I'm an IGCSE Chemistry-extended student, and my question is: in electrolysis, does it make any difference if the electrolyte is in a molten, aqueous or dilute aqueous solution form? An example mentioned in my book:

Explain the difference in the electrolysis products of

a) molten sodium chloride;
b) dilute aqueous solution of sodium chloride.


In molten sodium chloride, the only available ions are $\ce{Na^+}$ and $\ce{Cl^-}$. With electrolysis, the products will be sodium metal and chlorine gas.

In an aqueous solution, the sodium chloride still moves the charges from one electrode to the other, but the potential for electrolysis of water is less than $\ce{Na^+}$ or $\ce{Cl^-}$. So the products of a solution of sodium chloride is hydrogen gas and oxygen gas.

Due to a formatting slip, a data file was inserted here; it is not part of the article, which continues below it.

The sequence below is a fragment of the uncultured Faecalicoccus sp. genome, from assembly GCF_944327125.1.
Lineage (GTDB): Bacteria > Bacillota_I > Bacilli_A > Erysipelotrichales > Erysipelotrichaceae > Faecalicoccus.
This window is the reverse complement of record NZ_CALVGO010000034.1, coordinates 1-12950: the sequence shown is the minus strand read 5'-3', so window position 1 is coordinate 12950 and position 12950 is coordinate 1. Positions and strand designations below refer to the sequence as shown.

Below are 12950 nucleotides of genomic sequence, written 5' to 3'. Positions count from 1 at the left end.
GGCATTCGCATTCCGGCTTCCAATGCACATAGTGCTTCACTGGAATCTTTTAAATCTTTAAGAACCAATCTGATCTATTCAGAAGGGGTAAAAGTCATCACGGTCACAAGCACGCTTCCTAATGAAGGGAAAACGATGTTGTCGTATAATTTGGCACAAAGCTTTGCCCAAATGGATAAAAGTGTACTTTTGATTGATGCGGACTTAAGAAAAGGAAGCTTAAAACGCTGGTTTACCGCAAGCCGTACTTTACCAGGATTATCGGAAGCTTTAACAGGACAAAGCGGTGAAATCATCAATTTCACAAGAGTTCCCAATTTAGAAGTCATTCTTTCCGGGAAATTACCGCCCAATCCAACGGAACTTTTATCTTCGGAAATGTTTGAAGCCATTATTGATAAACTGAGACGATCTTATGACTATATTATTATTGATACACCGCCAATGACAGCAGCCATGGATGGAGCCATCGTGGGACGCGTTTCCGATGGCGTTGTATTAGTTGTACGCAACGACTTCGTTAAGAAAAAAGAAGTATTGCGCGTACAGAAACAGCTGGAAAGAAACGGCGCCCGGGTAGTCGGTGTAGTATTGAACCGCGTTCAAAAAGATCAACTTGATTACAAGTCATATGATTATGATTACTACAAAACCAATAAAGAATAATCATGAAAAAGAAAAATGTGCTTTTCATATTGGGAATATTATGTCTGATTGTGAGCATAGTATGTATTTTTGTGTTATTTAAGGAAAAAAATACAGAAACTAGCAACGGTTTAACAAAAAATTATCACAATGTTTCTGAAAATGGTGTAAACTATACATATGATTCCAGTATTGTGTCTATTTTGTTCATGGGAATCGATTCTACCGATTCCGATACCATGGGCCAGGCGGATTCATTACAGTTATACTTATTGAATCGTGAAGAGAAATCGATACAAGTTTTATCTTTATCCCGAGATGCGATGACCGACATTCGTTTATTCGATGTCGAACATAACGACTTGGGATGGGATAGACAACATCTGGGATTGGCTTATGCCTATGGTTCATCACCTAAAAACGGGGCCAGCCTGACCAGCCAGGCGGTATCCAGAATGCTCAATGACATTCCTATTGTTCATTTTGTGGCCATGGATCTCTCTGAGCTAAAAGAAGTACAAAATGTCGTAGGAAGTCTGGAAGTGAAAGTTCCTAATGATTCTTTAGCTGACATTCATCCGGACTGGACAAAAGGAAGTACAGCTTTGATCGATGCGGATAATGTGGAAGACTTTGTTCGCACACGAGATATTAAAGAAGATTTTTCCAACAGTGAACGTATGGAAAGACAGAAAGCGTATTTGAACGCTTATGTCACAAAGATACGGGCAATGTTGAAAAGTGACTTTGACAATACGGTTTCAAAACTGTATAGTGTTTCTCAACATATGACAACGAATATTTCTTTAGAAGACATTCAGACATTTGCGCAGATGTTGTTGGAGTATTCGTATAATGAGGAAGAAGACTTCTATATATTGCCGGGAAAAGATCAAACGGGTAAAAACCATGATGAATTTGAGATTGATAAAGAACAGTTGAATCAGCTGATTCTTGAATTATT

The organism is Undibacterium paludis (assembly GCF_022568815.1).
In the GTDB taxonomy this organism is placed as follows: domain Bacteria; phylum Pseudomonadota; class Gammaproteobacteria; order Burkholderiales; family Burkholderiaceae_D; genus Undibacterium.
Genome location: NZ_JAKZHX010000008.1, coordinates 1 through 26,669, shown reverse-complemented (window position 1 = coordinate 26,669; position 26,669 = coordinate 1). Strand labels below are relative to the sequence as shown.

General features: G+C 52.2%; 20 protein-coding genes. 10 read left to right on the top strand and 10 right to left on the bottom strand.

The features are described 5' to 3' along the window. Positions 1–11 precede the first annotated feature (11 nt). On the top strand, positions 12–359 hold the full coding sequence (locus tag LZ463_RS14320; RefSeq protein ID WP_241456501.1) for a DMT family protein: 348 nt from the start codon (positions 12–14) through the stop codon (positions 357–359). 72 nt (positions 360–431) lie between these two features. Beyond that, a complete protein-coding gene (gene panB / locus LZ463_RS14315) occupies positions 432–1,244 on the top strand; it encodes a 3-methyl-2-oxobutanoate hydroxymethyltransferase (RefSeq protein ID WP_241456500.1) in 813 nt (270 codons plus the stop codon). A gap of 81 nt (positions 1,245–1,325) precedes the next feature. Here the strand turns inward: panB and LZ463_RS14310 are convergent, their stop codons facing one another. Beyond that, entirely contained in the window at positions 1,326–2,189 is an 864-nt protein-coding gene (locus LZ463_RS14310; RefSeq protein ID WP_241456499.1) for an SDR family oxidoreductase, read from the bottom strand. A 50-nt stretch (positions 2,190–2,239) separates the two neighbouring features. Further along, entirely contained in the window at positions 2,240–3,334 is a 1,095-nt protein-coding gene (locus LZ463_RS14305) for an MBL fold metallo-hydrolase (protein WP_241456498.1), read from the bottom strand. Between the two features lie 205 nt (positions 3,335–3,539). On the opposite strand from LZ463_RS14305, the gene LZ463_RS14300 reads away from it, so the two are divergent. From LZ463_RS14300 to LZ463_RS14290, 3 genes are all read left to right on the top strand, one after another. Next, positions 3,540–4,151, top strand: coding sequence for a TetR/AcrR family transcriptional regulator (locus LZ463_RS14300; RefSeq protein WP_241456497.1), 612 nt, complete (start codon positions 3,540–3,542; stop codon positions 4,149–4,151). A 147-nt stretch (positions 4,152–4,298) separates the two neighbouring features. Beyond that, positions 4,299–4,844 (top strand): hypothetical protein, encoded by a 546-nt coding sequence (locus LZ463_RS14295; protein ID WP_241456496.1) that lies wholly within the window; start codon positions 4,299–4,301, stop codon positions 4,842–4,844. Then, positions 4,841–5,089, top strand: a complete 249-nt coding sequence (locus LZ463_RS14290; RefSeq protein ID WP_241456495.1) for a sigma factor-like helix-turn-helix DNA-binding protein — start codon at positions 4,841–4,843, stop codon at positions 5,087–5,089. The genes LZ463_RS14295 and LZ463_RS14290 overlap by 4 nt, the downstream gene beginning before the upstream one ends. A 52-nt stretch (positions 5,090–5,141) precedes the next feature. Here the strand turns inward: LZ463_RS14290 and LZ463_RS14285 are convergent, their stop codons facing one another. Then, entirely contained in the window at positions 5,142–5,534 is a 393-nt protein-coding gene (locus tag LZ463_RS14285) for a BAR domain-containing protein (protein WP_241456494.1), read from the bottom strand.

• $\begingroup$ I think adding corresponding reactions would be a nice addition (for clarity). $\endgroup$ – andselisk May 31 '19 at 7:38
  • $\begingroup$ Depending on concentration, it may be chlorine instead of oxygen due oxygen overpotential $\endgroup$ – Poutnik Jun 1 '19 at 10:32

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